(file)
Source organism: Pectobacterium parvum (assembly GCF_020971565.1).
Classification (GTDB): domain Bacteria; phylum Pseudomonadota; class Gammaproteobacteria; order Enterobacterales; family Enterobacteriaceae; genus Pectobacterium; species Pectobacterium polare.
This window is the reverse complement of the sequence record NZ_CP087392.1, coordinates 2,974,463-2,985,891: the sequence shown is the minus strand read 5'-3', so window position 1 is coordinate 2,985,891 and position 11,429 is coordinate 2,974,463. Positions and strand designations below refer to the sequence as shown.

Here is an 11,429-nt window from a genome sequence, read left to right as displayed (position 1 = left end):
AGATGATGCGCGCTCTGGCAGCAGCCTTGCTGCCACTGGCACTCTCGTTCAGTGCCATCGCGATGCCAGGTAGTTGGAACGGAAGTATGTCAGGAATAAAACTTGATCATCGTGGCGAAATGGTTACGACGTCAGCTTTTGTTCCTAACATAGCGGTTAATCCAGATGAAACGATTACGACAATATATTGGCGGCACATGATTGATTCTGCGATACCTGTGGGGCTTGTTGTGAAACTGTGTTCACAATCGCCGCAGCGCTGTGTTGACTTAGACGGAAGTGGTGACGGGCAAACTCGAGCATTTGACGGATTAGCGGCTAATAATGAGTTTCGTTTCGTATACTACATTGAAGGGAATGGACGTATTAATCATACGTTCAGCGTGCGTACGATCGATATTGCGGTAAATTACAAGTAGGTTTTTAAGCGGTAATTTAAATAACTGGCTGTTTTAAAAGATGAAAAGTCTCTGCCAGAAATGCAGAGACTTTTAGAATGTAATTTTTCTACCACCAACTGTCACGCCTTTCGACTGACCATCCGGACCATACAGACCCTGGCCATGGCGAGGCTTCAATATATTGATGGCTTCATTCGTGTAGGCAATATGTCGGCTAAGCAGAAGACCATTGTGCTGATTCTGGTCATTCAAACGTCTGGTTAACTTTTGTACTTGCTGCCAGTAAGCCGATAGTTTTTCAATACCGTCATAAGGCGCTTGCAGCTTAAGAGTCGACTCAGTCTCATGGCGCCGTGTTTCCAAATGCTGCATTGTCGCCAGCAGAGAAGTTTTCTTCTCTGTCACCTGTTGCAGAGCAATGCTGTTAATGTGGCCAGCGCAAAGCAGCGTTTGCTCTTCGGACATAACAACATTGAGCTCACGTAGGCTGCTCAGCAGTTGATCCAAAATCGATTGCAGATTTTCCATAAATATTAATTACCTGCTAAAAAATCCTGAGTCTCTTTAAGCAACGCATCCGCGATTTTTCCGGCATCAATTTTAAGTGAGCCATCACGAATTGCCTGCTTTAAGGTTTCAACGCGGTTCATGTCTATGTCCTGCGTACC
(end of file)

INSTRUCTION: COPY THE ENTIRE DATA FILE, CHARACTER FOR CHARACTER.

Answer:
Source organism: Pectobacterium parvum (assembly GCF_020971565.1).
Classification (GTDB): domain Bacteria; phylum Pseudomonadota; class Gammaproteobacteria; order Enterobacterales; family Enterobacteriaceae; genus Pectobacterium; species Pectobacterium polare.
This window is the reverse complement of the sequence record NZ_CP087392.1, coordinates 2,974,463-2,985,891: the sequence shown is the minus strand read 5'-3', so window position 1 is coordinate 2,985,891 and position 11,429 is coordinate 2,974,463. Positions and strand designations below refer to the sequence as shown.

Here is an 11,429-nt window from a genome sequence, read left to right as displayed (position 1 = left end):
AGATGATGCGCGCTCTGGCAGCAGCCTTGCTGCCACTGGCACTCTCGTTCAGTGCCATCGCGATGCCAGGTAGTTGGAACGGAAGTATGTCAGGAATAAAACTTGATCATCGTGGCGAAATGGTTACGACGTCAGCTTTTGTTCCTAACATAGCGGTTAATCCAGATGAAACGATTACGACAATATATTGGCGGCACATGATTGATTCTGCGATACCTGTGGGGCTTGTTGTGAAACTGTGTTCACAATCGCCGCAGCGCTGTGTTGACTTAGACGGAAGTGGTGACGGGCAAACTCGAGCATTTGACGGATTAGCGGCTAATAATGAGTTTCGTTTCGTATACTACATTGAAGGGAATGGACGTATTAATCATACGTTCAGCGTGCGTACGATCGATATTGCGGTAAATTACAAGTAGGTTTTTAAGCGGTAATTTAAATAACTGGCTGTTTTAAAAGATGAAAAGTCTCTGCCAGAAATGCAGAGACTTTTAGAATGTAATTTTTCTACCACCAACTGTCACGCCTTTCGACTGACCATCCGGACCATACAGACCCTGGCCATGGCGAGGCTTCAATATATTGATGGCTTCATTCGTGTAGGCAATATGTCGGCTAAGCAGAAGACCATTGTGCTGATTCTGGTCATTCAAACGTCTGGTTAACTTTTGTACTTGCTGCCAGTAAGCCGATAGTTTTTCAATACCGTCATAAGGCGCTTGCAGCTTAAGAGTCGACTCAGTCTCATGGCGCCGTGTTTCCAAATGCTGCATTGTCGCCAGCAGAGAAGTTTTCTTCTCTGTCACCTGTTGCAGAGCAATGCTGTTAATGTGGCCAGCGCAAAGCAGCGTTTGCTCTTCGGACATAACAACATTGAGCTCACGTAGGCTGCTCAGCAGTTGATCCAAAATCGATTGCAGATTTTCCATAAATATTAATTACCTGCTAAAAAATCCTGAGTCTCTTTAAGCAACGCATCCGCGATTTTTCCGGCATCAATTTTAAGTGAGCCATCACGAATTGCCTGCTTTAAGGTTTCAACGCGGTTCATGTCTATGTCCTGCGTACC